In 1920, the Women's Canadian Club of Winnipeg erected a temporary monument in front of the Bank of Montreal building at Portage and Main. When the temporary monument was taken down in November of 1923 to make way for the Bank's own war memorial, the question of securing a site and constructing a monument for the City to honor its war dead was again raised by citizens. Given that the City had an interest in the outcome of this initiative, Council appointed representatives to the Winnipeg War Memorial Committee by motion on February 21, 1927. The Winnipeg War Memorial Committee had representation from groups like the Canukeena Club, the Imperial Veterans, the Army and Navy Veterans, the War Widows Association, the Women's Canadian Club, the Rotary Club, the Trades and Labour Council, the Canadian Legion, the I.O.D.E., and Winnipeg City Council. The committee concluded its work in June of 1929 when it requested that the memorial it had unveiled in November of 1928 be transferred to the Parks Board for perpetual care and maintenance.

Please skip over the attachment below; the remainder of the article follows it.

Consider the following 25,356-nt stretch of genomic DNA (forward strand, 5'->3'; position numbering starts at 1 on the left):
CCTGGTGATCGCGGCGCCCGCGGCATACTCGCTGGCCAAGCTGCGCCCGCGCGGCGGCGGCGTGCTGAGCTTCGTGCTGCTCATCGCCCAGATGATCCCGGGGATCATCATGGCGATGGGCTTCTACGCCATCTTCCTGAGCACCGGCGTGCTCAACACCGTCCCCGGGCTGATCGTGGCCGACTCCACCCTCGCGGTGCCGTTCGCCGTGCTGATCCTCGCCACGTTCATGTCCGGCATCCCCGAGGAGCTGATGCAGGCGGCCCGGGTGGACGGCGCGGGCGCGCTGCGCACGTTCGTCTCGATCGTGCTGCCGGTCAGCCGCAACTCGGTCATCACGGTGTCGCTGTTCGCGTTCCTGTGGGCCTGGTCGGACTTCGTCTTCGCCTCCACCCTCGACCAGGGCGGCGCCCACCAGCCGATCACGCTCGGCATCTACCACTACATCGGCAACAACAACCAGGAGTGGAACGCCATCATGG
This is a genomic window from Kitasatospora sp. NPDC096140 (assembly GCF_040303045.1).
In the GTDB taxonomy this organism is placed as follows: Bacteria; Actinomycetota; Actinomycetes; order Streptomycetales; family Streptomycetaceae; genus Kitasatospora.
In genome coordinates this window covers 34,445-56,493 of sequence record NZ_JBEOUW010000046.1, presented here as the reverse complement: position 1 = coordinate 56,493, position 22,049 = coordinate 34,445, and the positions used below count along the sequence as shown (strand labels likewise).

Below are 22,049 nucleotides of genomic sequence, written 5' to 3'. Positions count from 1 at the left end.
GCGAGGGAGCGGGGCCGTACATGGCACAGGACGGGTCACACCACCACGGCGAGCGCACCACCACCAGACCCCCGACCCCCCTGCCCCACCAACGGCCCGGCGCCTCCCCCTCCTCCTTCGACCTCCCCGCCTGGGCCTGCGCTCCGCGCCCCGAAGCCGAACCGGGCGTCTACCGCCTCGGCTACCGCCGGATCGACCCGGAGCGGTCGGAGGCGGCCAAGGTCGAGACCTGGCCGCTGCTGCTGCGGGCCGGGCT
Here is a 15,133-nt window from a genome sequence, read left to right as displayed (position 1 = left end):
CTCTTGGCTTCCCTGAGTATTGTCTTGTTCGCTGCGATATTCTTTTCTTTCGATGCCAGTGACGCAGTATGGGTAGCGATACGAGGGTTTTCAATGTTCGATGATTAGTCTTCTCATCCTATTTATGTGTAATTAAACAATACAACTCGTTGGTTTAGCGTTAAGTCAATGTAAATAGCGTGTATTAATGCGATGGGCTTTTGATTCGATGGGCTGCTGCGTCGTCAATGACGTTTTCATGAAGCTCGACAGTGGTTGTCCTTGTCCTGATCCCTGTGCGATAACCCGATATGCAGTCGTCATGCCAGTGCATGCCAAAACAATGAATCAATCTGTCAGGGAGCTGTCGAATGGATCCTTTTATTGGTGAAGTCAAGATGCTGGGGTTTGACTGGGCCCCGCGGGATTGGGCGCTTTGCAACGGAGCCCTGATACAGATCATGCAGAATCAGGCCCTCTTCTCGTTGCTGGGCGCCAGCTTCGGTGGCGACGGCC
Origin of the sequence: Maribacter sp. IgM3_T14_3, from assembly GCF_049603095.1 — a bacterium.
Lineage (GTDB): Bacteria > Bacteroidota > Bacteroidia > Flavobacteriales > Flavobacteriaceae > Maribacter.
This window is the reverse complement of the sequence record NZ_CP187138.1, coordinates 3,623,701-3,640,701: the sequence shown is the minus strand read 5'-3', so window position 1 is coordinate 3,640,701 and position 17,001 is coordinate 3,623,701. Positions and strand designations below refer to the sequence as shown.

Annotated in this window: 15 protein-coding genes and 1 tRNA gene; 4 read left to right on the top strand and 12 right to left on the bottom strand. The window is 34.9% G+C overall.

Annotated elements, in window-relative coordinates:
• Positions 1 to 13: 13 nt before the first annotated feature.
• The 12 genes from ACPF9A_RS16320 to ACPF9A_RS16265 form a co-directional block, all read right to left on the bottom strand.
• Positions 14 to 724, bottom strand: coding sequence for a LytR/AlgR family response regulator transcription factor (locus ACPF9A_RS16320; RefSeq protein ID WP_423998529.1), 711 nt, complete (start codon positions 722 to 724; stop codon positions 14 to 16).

The Flood Record and Archives Committee was created in May of 1997 by the Chief Commissioner, Board of Commissioners of the City of Winnipeg, and was dissolved in . Its mandate was to collect records of all Winnipeg, Manitoba floods from City departments and to add to existing archives. Collecting focussed on records created by the City of Winnipeg administration, records collected from outside organisations for elected officials, and records existing in the City of Winnipeg Archives. The Committee was chaired by the City Clerk, and included the City Records Manager and Archivist, the Emergency Program Co-ordinator, and a Flood of the Century journalist from the Canadian Broadcasting Corporation.